Certificates and transcripts for students who complete requirements in the summer will indicate the date at the end of the summer term.
Students may begin to request official transcripts through their online Banner account four weeks after the commencement ceremony. Certificates will be mailed to students four to six weeks after the commencement ceremony. All financial obligations to the university must be met for students to receive a certificate and/or transcript.
Class Attendance or Participation
Regular attendance at course meetings is expected of all students attending an institution receiving Title IV funds. Students are expected to attend all class meetings, laboratories, and other instructional sessions for all courses in which they are enrolled. Students are also expected to arrive to class on time and remain in class for the entire scheduled period. When students must miss class(es) for unavoidable reasons—i.e., illness, family emergencies, participation in official university sponsored activities, or participation in required religious observances – they are responsible for informing faculty of the reasons for the absences, in advance if possible, and completing all missed assignments. Faculty members will indicate in their syllabi the conditions for making up missed assignments, as well as any penalties for unexcused absences or tardiness.
Faculty must assign an interim grade of FN to students who never attend class.
Class attendance for face-to-face classes is defined as regularly attending and participating in the course where it is physically located. Class attendance for hybrid classes is defined as attending and participating in a format that combines face-to-face and distance education formats.
For distance education courses, Fayetteville State University follows the federal examples that explains acceptable indications of class attendance in distance education courses. Examples can include student submission of an academic assignment, student submission of an exam, documented student participation in an interactive tutorial or computer-assisted instruction, a posting by the student showing the student’s participation in an online study group that is assigned by the institution, a posting by the student in a discussion forum showing the student’s participation in an online discussion about academic matters, and an email from the student or other documentation showing that the student initiated contact with a faculty member to ask a question about the academic subject studied in the course. Documentation of a student logging into a class is not enough, by itself, to demonstrate academic attendance by the student in distance education classes.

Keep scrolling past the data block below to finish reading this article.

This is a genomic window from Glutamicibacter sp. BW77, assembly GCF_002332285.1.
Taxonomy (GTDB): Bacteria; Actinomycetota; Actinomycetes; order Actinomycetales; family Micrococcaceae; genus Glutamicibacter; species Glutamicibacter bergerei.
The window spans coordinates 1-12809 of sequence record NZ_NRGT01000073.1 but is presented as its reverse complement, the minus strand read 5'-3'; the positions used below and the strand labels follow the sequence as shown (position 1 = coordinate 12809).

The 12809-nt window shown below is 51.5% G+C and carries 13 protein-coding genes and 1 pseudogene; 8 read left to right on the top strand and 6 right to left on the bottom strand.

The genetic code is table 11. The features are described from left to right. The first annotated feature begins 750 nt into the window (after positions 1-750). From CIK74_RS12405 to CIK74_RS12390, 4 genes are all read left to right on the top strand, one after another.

An instructor may request disenrollment of students from his or her class if students fail to attend the first class meeting of the semester or term and do not make contact to notify or explain the unavoidable reasons for not being able to meet the first day of class.
The instructor may request disenrollment by assigning the interim grade of FN on the first day of class to students who fail to attend and does not contact the instructor to notify or explain the unavoidable reasons for not being able to meet the first day of class. The student and the instructor of the class will receive an email notification confirming the interim grade. Students must take the necessary steps to attend class, contact the instructor, drop the course (if registration is still open), or withdraw from the course (if registration is closed).
Faculty can also remove the interim FN grade up until the date specified on the academic calendar, based on the documented and excused rationale of the student, i.e. illness, family emergencies, participation in official university sponsored activities, or participation in required religious observances.
All courses identified with the interim FN grade at the specified date per the academic calendar, will be dropped from the student’s enrollment. Student appeals for reinstatements will be considered on a case-by-case basis, at the discretion of the instructor for a specified period only.
Last Date of Attendance
Though Fayetteville State University is not required to take attendance, to remain in compliance with federal student aid reporting requirements, faculty must submit the last date of attendance for students who receive failing grades. For students who receive grades of “F”, faculty must assign the last date of attendance as the last date the student interacted with the class.
During any semester or summer session, the university reserves the right to cancel classes. Students will be notified by email of class cancellations. If classes are canceled after the close of the official drop-add period, provisions will be made to allow students to adjust their schedules. Students must have the approval of the instructor of the classes in which they intend to enroll.
Classification of Students
Undergraduate students at Fayetteville State University are classified according to the number of semester hours they have earned, including hours transferred from other institutions, in keeping with the following table:
Less than 30 hours
30 - 59 hours
60 - 89 hours
90 or more hours
Students are also classified according to the following categories:
Regular Student - A regular student is one who has met all admission requirements and who is pursuing a degree program.
Full-Time Student - A full-time student is one who registers for a minimum of twelve credit hours during a regular semester or six credit hours during a summer session. Students enrolled at the Fort Bragg Center are considered full time if they enroll in at least six hours per term for a minimum of twelve hours for the semester.
Part-Time Student - A part-time student is one who registers for fewer than twelve credit hours during a regular semester or fewer than six credit hours during a summer session.
Special Visiting Student - A special visiting student is one who is not pursing a degree program. Most special visiting students have permission from a home university or college to enroll in FSU courses, or are high school students earning university credit, or are non-degree seeking students enrolling for life enrichment.